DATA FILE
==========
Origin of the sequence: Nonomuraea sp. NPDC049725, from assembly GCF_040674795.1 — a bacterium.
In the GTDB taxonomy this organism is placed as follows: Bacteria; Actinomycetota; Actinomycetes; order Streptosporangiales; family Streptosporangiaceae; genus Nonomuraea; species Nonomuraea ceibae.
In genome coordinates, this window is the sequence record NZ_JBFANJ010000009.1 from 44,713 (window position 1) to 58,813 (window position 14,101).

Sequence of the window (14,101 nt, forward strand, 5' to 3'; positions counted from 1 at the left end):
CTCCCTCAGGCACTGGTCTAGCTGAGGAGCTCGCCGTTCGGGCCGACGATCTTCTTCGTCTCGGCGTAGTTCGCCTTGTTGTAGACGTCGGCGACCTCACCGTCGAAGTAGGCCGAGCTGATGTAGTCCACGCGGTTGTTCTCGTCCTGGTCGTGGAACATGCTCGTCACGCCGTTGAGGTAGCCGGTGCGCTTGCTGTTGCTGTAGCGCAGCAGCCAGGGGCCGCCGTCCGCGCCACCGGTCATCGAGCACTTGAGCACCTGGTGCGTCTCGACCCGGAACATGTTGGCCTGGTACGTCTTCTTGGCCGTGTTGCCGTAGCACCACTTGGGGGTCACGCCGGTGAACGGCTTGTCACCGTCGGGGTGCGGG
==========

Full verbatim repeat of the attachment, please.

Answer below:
Origin of the sequence: Nonomuraea sp. NPDC049725, from assembly GCF_040674795.1 — a bacterium.
In the GTDB taxonomy this organism is placed as follows: Bacteria; Actinomycetota; Actinomycetes; order Streptosporangiales; family Streptosporangiaceae; genus Nonomuraea; species Nonomuraea ceibae.
In genome coordinates, this window is the sequence record NZ_JBFANJ010000009.1 from 44,713 (window position 1) to 58,813 (window position 14,101).

Sequence of the window (14,101 nt, forward strand, 5' to 3'; positions counted from 1 at the left end):
CTCCCTCAGGCACTGGTCTAGCTGAGGAGCTCGCCGTTCGGGCCGACGATCTTCTTCGTCTCGGCGTAGTTCGCCTTGTTGTAGACGTCGGCGACCTCACCGTCGAAGTAGGCCGAGCTGATGTAGTCCACGCGGTTGTTCTCGTCCTGGTCGTGGAACATGCTCGTCACGCCGTTGAGGTAGCCGGTGCGCTTGCTGTTGCTGTAGCGCAGCAGCCAGGGGCCGCCGTCCGCGCCACCGGTCATCGAGCACTTGAGCACCTGGTGCGTCTCGACCCGGAACATGTTGGCCTGGTACGTCTTCTTGGCCGTGTTGCCGTAGCACCACTTGGGGGTCACGCCGGTGAACGGCTTGTCACCGTCGGGGTGCGGG